+ see more

Related Videos

Top 10 Dumbest Reasons People Have Rioted

VO: Rebecca Brayton WRITTEN BY: Nathan Sharp

Script written by Nathan Sharp

Yeah, that’s a sane and mature response. From Szechuan sauce, to disco, to a hot air balloon… yes you read that correctly… these are some of the stupides riots in history. WatchMojo counts down ten dumbest reasons people have rioted.

Special thanks to our user Muppet_Face for suggesting this idea! Check out the voting page at https://www.WatchMojo.comsuggest/Top+10+Dumbest+Reasons+People+Have+Actually+Rioted.

Share
WatchMojo Share on Google+

You must register to a corporate account to download this video. Please login

Transcript
Script written by Nathan Sharp

Top 10 Dumbest Reasons People Have Rioted


Yeah, that’s a sane and mature response. Welcome to WatchMojo.com, and today we’re counting down our picks for the Top 10 Dumbest Reasons People Have Rioted.

For this list, we’ll be looking at the dumbest, most ridiculous reasons why crowds of otherwise rational humans lost their minds.

#10: Szechuan Sauce

2017
It’s debatable if these can be considered riots, but we had to include them. October 7, 2017 will forever be the day that fandom culture went a little too far. On this day, McDonald’s planned to bring back their Szechuan sauce due to demand from “Rick and Morty” fans, as the discontinued sauce was the basis of multiple jokes throughout an episode. Throngs of fans showed up at various Mickey D’s to get their hands on the sauce, but supply was limited. Some fans who ended up without a sauce packet ended up chanting and causing scenes, resulting in the police being called to at least one establishment.


#9: Disco

1979

In 1979, the Chicago White Sox had a brilliant plan: hire shock jock Steve Dahl to host their promotional Disco Demolition Night, wherein baseball fans would bring a disco record, and the albums would be literally blown up after the first game of the double-header. The explosion went off as planned, but up to 7,000 people stormed the diamond afterwards and proceeded to rip up the grass, steal the bases, destroy the batting cages, and start a massive bonfire in center field. Riot police were eventually called in to disperse the crowd. Burn, baby, burn.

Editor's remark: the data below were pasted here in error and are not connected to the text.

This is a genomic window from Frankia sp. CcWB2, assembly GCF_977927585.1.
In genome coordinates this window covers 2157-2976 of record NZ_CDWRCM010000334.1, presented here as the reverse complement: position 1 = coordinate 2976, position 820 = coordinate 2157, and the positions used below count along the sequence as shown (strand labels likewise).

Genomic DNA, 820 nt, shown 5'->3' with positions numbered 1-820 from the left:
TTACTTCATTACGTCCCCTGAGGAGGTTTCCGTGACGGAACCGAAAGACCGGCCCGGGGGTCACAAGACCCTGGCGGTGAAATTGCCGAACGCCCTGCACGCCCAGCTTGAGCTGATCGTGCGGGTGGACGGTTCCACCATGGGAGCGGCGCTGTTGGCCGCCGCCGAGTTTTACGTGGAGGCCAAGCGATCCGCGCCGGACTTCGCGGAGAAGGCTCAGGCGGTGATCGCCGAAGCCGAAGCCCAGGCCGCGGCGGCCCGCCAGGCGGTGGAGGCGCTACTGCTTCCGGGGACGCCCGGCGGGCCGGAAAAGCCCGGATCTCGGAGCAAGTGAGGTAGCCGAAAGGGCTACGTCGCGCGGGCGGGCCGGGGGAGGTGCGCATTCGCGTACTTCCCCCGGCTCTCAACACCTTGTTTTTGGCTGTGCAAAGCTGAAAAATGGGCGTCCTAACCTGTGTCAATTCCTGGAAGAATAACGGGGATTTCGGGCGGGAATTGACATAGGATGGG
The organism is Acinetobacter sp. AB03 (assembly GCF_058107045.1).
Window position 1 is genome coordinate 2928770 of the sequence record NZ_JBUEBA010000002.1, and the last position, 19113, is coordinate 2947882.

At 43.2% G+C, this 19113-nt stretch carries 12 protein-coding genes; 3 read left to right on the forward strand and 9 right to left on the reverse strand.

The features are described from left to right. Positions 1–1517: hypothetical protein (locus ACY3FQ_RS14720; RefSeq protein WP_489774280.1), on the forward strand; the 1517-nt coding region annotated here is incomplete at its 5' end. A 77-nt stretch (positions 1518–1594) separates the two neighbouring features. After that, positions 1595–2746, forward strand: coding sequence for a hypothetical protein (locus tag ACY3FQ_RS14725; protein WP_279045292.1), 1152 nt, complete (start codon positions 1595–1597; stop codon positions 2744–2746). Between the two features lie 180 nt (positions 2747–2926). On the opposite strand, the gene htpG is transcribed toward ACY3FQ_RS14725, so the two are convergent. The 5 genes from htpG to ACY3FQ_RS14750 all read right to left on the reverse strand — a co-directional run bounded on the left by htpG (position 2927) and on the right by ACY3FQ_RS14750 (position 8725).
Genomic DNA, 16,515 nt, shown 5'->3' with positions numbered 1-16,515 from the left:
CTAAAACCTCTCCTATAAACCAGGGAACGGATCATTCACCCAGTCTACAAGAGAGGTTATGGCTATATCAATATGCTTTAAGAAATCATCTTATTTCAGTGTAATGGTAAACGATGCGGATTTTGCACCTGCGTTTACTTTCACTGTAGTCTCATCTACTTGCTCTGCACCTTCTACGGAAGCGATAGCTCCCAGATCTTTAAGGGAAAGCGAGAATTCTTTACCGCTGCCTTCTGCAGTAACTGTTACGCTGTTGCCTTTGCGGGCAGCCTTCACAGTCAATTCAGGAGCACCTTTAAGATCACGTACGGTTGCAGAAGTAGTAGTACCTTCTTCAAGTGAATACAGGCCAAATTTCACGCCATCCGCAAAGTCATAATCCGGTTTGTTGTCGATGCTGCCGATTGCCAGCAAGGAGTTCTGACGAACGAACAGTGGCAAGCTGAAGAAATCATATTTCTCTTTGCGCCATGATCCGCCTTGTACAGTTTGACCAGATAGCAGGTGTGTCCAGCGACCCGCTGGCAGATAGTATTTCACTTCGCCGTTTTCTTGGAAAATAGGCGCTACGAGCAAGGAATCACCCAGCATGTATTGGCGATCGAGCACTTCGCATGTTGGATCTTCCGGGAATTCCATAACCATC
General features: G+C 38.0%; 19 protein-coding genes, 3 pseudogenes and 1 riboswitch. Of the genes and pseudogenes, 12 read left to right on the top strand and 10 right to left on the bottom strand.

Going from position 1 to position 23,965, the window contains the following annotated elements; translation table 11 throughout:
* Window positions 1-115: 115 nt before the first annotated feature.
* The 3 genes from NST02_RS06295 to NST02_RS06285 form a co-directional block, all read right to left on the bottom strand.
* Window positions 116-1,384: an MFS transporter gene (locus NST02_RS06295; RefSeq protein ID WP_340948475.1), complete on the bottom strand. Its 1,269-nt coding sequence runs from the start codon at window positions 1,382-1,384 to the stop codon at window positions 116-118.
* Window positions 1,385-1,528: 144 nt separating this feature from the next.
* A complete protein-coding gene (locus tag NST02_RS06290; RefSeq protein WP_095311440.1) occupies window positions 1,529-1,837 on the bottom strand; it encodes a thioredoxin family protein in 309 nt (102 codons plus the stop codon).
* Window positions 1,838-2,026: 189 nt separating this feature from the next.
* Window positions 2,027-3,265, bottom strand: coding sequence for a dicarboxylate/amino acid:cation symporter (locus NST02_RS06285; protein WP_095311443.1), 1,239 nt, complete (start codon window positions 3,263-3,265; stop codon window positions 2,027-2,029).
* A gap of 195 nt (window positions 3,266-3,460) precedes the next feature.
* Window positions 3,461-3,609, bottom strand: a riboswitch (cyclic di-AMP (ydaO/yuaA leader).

#8: Rival Actors

1849
People in the 19th century took their plays seriously. By the mid-1800s there were two notable Shakespearean actors working in New York – an American, Edwin Forrest, and a Brit, William Charles Macready. Arguments stemmed over who was the better thespian, and the two actors became proxies for larger issues, including American nationalism and class tensions. Tensions boiled over, and the Astor Place Riot occurred during a Macready performance, when Forrest fans fans pelted the theater with stones. The state militia was called and fired into the crowd, killing over two dozen rioters.

#7: Nylon Stockings

1945


Nylons were first made available in 1940 by American company DuPont, and were an immediate and massive success with women. However, the nylon material was soon needed overseas for the war effort, resulting in a shortage. The riots began after the war, when nylon stockings were reintroduced to the eager American public. Due to high demand and low supply, there was pandemonium in stores as women knocked down shelves and physically attacked each other to get their hands on a pair of nylon stockings. This is the 1940s version of the Szechuan sauce riots, only more violent.

#6: Gingerbread, Beer and Pretzels

1896